Ladies and Gentlemen,
It is a huge pleasure to be with you today, to open the 10th Chalke Valley History Festival, and I should like to thank Claudia Rothermere very much for inviting me to join you. Since 2012, you have more than surpassed your aim to “excite, enthral and entertain about the past” and, in so doing, you have become the largest festival in the world dedicated solely to history. Not bad for an event whose original intention was rather more modest - to raise funds for the local cricket club!
One of the Festival’s co-founders has rightly said that “an understanding of the past is essential: without that, it is impossible to make sense of the present or prepare for the future”. I am biased, I know, but I think that in Wiltshire, we are especially blessed with our history – or, perhaps I should say, we are fortunate to be surrounded by an abundance of ghosts… As Philippa Gregory and Alison Weir could tell us, Jane Seymour was born not too far from here, as were Sir Christopher Wren and Malmesbury barmaid Hannah Twynnoy, who has the dubious distinction of being the first person in Britain to be killed by a tiger, in 1703. To quote Alison - “it is people who make history”.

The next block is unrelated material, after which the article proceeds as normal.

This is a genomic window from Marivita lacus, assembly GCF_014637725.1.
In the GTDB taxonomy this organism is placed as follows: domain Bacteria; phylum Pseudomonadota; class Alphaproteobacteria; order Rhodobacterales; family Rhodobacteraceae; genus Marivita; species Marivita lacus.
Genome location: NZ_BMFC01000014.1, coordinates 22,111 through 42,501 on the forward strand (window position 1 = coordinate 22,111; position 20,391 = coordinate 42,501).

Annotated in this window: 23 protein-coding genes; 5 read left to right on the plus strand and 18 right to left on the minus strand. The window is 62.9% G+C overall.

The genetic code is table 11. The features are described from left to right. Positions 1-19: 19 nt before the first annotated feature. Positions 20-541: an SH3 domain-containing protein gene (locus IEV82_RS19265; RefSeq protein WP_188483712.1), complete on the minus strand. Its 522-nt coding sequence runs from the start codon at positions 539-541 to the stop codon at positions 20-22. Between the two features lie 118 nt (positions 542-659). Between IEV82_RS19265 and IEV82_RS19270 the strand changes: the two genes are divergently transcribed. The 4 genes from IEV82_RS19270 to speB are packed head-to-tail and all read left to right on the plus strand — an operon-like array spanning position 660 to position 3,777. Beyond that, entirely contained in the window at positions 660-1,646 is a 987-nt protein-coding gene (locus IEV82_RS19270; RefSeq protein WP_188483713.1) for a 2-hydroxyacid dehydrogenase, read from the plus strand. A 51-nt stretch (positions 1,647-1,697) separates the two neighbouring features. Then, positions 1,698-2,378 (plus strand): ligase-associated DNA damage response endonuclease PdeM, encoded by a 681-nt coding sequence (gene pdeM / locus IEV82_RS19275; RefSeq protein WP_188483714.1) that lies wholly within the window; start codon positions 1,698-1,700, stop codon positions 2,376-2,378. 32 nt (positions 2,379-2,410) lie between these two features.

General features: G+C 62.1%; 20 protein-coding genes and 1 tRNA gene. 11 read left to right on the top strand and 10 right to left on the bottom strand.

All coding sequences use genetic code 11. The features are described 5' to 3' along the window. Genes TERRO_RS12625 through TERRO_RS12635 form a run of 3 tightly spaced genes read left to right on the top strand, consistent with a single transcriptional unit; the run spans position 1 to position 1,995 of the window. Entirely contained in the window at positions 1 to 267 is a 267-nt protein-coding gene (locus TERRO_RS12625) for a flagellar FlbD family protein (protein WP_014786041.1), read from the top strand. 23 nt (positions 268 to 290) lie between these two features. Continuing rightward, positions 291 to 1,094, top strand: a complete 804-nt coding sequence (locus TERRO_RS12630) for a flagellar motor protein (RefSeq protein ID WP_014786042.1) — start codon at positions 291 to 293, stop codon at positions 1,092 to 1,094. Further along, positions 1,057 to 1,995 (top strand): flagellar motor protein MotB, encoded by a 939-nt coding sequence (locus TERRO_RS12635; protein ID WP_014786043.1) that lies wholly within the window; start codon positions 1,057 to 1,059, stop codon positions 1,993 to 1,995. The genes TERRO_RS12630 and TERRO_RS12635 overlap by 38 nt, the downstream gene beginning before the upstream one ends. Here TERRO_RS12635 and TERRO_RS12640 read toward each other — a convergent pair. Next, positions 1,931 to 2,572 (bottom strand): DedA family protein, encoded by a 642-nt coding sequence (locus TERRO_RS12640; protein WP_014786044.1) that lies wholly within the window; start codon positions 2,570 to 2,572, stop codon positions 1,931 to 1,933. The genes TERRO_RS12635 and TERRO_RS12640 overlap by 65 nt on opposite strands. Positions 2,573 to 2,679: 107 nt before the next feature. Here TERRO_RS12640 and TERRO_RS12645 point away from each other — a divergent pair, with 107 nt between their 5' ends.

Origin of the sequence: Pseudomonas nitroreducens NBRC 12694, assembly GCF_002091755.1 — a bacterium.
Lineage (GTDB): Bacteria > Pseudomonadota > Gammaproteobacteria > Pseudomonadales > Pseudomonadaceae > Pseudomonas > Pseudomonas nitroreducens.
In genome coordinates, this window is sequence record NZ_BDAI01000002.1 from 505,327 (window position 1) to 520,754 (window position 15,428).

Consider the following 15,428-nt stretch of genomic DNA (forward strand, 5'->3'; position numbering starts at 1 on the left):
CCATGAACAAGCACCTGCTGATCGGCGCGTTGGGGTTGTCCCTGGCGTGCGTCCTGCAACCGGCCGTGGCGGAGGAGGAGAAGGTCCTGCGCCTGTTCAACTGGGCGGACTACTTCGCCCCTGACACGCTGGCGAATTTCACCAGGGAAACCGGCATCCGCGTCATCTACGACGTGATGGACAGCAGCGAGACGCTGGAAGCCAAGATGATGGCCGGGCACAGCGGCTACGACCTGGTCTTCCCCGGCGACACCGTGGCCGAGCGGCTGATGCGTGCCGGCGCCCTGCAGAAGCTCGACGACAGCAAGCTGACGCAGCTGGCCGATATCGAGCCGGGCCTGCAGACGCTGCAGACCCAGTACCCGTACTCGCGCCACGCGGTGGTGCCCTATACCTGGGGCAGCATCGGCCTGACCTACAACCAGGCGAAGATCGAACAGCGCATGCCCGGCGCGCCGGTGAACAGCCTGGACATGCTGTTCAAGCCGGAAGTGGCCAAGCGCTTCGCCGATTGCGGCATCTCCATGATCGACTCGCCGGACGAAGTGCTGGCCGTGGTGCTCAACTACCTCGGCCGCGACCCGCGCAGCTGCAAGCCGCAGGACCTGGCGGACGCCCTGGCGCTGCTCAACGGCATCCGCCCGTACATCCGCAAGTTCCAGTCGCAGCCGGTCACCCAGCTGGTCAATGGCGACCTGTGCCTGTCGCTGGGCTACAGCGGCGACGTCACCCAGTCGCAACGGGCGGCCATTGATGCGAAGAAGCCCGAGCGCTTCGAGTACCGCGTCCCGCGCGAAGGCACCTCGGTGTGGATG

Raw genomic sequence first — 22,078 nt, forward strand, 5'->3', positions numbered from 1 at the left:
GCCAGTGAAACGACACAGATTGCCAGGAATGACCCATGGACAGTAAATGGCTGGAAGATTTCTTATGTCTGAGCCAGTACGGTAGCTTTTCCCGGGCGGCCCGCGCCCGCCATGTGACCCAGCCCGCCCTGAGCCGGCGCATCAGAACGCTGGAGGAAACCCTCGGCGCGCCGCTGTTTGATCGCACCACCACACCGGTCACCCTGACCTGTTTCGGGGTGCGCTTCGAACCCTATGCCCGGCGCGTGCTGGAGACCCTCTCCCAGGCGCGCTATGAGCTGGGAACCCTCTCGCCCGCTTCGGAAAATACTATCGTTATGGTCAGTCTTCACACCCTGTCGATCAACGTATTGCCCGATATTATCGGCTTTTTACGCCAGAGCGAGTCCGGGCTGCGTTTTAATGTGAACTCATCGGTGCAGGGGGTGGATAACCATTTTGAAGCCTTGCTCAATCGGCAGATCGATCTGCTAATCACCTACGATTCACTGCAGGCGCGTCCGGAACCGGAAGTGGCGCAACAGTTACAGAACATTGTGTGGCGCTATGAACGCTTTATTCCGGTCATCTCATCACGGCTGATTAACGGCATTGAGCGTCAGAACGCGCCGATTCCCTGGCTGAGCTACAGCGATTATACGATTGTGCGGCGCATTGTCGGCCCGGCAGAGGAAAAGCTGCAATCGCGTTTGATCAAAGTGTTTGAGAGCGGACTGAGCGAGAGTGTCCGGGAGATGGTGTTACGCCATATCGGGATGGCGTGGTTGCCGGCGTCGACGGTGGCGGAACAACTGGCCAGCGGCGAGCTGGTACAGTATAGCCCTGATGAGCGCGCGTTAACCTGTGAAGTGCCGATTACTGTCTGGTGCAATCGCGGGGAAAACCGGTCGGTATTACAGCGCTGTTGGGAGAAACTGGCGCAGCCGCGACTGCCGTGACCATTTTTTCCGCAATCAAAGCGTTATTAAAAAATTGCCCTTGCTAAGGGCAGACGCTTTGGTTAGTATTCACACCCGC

It is also people who write history and we are very lucky to have two of our finest historical novelists with us here today. Through their books, they have captivated literally millions of readers across the globe, including me, and they have given a voice to women who, for centuries, have been overlooked, forgotten or misunderstood, such as Elizabeth of York, Mary Boleyn and Margaret Beaufort. Thank you for being at the Festival – I much look forward to our discussion later today!
I know that also there are many fascinating talks and interviews to whet our cerebral appetites over the coming week. I am very envious of those who will be present on Saturday to listen to Nicholas Soames interview his sister Emma on her new biography of their late, lamented mother, Mary, which, I know will not be short of laughs! Then, of course, there is the nation’s “History Guy”, Dan Snow, who will speak about Shackleton in Antarctica; and in the wake of a triumphant Jubilee, Robert Hardman will give a talk about his recent book on Her Majesty.
Finally, I would like to thank all those who have contributed to the success of the Chalke Valley Festival over the past decade. To you, we can apply the famous words that the celebrated Wiltshire man Christopher Wren selected for his own epitaph in St Paul’s Cathedral.
I shall not attempt it in Latin, but it translates as: “If you seek his monument, look around”. As we look around today at our crowd of lovers of history and lovers of literature, we see the fruits of your vision and your labour, and we are deeply grateful to you all.
Ladies and Gentlemen, I am now delighted to declare the Chalke Valley History Festival open!